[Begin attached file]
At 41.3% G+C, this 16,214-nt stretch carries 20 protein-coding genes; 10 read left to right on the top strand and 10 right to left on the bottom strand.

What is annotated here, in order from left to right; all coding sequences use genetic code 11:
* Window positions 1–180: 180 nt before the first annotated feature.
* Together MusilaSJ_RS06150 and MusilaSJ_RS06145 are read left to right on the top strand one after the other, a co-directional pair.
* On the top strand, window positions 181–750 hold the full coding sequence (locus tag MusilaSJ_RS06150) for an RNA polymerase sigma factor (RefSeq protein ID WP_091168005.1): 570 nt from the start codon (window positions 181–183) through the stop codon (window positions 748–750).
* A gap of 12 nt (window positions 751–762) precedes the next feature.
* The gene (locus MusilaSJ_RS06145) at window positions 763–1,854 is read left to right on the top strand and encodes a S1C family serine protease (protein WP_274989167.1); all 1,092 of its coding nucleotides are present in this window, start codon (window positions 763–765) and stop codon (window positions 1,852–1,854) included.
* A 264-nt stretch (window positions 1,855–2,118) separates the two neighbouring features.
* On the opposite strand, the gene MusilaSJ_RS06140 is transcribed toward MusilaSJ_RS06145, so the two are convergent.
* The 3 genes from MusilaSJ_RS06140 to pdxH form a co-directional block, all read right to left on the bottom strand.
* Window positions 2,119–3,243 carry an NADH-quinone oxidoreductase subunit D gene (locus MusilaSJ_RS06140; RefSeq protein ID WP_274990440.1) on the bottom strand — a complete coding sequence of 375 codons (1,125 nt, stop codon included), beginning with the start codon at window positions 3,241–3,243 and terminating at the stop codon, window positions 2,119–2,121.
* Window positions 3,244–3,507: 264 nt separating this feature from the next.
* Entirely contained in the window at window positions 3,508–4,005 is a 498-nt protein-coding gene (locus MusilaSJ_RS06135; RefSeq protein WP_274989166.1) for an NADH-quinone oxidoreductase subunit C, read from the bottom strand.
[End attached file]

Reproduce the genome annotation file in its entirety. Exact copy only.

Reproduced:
At 41.3% G+C, this 16,214-nt stretch carries 20 protein-coding genes; 10 read left to right on the top strand and 10 right to left on the bottom strand.

What is annotated here, in order from left to right; all coding sequences use genetic code 11:
* Window positions 1–180: 180 nt before the first annotated feature.
* Together MusilaSJ_RS06150 and MusilaSJ_RS06145 are read left to right on the top strand one after the other, a co-directional pair.
* On the top strand, window positions 181–750 hold the full coding sequence (locus tag MusilaSJ_RS06150) for an RNA polymerase sigma factor (RefSeq protein ID WP_091168005.1): 570 nt from the start codon (window positions 181–183) through the stop codon (window positions 748–750).
* A gap of 12 nt (window positions 751–762) precedes the next feature.
* The gene (locus MusilaSJ_RS06145) at window positions 763–1,854 is read left to right on the top strand and encodes a S1C family serine protease (protein WP_274989167.1); all 1,092 of its coding nucleotides are present in this window, start codon (window positions 763–765) and stop codon (window positions 1,852–1,854) included.
* A 264-nt stretch (window positions 1,855–2,118) separates the two neighbouring features.
* On the opposite strand, the gene MusilaSJ_RS06140 is transcribed toward MusilaSJ_RS06145, so the two are convergent.
* The 3 genes from MusilaSJ_RS06140 to pdxH form a co-directional block, all read right to left on the bottom strand.
* Window positions 2,119–3,243 carry an NADH-quinone oxidoreductase subunit D gene (locus MusilaSJ_RS06140; RefSeq protein ID WP_274990440.1) on the bottom strand — a complete coding sequence of 375 codons (1,125 nt, stop codon included), beginning with the start codon at window positions 3,241–3,243 and terminating at the stop codon, window positions 2,119–2,121.
* Window positions 3,244–3,507: 264 nt separating this feature from the next.
* Entirely contained in the window at window positions 3,508–4,005 is a 498-nt protein-coding gene (locus MusilaSJ_RS06135; RefSeq protein WP_274989166.1) for an NADH-quinone oxidoreductase subunit C, read from the bottom strand.